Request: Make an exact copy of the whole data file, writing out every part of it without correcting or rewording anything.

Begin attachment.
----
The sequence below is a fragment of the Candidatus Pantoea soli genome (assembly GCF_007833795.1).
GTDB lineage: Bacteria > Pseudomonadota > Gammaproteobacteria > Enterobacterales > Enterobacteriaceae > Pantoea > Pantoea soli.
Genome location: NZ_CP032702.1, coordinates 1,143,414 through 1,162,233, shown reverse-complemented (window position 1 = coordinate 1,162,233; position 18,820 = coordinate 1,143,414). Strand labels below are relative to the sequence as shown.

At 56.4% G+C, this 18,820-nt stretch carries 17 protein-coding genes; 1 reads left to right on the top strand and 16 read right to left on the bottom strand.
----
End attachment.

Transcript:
The sequence below is a fragment of the Candidatus Pantoea soli genome (assembly GCF_007833795.1).
GTDB lineage: Bacteria > Pseudomonadota > Gammaproteobacteria > Enterobacterales > Enterobacteriaceae > Pantoea > Pantoea soli.
Genome location: NZ_CP032702.1, coordinates 1,143,414 through 1,162,233, shown reverse-complemented (window position 1 = coordinate 1,162,233; position 18,820 = coordinate 1,143,414). Strand labels below are relative to the sequence as shown.

At 56.4% G+C, this 18,820-nt stretch carries 17 protein-coding genes; 1 reads left to right on the top strand and 16 read right to left on the bottom strand.